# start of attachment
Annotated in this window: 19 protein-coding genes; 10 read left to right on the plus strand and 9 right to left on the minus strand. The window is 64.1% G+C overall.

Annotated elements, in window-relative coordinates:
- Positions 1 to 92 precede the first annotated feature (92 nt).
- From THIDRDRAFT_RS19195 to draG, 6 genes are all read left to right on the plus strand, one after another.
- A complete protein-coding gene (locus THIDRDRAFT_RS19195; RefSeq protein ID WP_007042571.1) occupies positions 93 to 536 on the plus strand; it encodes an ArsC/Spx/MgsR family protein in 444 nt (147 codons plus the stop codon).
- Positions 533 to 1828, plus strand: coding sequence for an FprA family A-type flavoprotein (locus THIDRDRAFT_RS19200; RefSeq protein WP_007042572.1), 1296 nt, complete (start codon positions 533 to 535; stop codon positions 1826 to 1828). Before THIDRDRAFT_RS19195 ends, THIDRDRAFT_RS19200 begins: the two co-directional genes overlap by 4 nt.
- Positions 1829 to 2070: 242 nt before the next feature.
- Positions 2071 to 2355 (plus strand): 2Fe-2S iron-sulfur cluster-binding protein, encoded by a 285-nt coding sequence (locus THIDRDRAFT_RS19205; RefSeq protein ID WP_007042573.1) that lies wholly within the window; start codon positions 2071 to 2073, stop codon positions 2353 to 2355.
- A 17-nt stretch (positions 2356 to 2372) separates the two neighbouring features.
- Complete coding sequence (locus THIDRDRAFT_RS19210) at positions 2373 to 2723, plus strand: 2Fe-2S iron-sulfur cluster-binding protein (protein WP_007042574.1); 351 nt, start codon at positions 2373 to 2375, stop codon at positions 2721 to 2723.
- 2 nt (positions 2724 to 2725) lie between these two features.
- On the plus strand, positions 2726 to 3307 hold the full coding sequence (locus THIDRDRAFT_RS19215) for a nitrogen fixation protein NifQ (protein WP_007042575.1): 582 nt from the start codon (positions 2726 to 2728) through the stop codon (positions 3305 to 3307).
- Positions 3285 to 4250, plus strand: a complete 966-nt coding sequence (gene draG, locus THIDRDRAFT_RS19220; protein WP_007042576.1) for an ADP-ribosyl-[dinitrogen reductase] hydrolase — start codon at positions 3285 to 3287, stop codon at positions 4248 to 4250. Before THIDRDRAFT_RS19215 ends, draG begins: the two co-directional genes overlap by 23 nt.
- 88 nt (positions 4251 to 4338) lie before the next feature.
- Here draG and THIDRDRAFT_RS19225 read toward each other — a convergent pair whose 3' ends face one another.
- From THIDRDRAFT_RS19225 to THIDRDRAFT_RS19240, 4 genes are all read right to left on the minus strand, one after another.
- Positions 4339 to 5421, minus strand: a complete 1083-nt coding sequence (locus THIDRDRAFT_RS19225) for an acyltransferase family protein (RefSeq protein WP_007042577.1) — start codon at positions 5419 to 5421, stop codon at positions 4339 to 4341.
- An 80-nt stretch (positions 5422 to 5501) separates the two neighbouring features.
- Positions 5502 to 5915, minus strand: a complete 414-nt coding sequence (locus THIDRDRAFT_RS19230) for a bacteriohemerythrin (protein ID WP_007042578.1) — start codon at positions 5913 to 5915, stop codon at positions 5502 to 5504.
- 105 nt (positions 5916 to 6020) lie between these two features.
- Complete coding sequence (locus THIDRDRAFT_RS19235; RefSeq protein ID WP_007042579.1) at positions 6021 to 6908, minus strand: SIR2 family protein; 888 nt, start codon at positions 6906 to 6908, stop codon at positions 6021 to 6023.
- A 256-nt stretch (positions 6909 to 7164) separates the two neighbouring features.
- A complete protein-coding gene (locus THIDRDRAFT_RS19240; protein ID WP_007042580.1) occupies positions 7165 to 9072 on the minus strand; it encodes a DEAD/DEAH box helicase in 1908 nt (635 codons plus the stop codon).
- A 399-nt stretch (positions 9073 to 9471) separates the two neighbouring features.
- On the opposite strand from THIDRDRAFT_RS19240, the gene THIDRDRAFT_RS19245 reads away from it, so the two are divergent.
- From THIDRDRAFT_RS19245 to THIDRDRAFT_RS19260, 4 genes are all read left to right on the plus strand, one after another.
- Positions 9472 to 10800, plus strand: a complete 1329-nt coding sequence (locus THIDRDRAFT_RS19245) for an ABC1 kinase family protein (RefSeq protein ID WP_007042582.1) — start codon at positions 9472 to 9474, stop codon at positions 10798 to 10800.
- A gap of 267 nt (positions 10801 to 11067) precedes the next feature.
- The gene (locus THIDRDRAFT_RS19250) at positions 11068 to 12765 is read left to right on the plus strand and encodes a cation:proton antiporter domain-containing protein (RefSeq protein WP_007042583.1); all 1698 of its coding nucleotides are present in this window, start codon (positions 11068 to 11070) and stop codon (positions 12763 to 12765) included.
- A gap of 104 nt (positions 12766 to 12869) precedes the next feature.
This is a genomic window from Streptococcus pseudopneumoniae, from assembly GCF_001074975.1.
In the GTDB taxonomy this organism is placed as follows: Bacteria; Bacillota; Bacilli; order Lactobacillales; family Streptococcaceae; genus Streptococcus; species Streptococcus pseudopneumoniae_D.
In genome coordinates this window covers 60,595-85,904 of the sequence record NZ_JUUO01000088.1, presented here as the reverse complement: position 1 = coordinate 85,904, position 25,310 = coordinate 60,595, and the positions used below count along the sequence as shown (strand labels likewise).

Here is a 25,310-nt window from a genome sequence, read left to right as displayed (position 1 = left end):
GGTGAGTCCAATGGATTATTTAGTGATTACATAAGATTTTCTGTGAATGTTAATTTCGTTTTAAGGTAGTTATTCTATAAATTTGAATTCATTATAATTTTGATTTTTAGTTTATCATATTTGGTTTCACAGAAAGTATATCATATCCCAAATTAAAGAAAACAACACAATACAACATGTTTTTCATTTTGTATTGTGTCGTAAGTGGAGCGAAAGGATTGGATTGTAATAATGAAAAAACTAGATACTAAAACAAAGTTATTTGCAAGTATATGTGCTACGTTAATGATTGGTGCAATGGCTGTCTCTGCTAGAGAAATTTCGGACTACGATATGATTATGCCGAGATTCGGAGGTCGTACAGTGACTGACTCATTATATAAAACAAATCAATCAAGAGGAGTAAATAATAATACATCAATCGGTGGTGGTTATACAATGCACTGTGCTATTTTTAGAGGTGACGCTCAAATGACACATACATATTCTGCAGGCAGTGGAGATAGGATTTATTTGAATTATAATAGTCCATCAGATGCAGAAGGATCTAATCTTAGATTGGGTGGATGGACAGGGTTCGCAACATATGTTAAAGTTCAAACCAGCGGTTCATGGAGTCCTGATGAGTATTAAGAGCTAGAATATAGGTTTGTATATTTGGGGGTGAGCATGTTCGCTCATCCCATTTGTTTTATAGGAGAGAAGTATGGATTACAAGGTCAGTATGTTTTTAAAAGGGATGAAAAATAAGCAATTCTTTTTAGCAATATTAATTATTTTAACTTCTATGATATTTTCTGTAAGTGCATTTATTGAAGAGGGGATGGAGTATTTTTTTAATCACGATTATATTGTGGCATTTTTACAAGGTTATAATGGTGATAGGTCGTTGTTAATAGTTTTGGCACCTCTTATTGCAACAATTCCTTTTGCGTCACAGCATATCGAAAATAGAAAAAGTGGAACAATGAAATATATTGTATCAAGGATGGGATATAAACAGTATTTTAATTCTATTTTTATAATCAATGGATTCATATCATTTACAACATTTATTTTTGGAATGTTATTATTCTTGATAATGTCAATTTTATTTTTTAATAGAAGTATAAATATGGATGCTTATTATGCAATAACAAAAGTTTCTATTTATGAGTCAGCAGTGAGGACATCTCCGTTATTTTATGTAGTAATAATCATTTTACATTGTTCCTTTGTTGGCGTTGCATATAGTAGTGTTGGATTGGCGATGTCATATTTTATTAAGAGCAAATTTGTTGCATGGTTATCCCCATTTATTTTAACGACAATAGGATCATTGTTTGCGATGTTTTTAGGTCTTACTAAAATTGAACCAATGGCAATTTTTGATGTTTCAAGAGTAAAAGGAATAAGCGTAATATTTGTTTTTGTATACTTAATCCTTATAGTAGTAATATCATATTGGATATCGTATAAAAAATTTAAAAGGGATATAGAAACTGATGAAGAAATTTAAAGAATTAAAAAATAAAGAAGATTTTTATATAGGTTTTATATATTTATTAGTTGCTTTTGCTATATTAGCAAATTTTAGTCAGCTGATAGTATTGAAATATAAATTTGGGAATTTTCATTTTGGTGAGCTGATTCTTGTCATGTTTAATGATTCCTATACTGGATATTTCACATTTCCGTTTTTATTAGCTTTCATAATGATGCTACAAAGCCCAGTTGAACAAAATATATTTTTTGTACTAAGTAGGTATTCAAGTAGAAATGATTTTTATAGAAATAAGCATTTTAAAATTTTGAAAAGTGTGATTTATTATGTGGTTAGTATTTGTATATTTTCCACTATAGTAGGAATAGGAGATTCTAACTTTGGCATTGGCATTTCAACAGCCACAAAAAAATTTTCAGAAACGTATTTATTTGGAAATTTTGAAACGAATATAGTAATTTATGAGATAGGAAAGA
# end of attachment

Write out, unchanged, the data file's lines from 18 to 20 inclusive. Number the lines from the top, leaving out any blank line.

- An 80-nt stretch (positions 5422 to 5501) separates the two neighbouring features.
- Positions 5502 to 5915, minus strand: a complete 414-nt coding sequence (locus THIDRDRAFT_RS19230) for a bacteriohemerythrin (protein ID WP_007042578.1) — start codon at positions 5913 to 5915, stop codon at positions 5502 to 5504.
- 105 nt (positions 5916 to 6020) lie between these two features.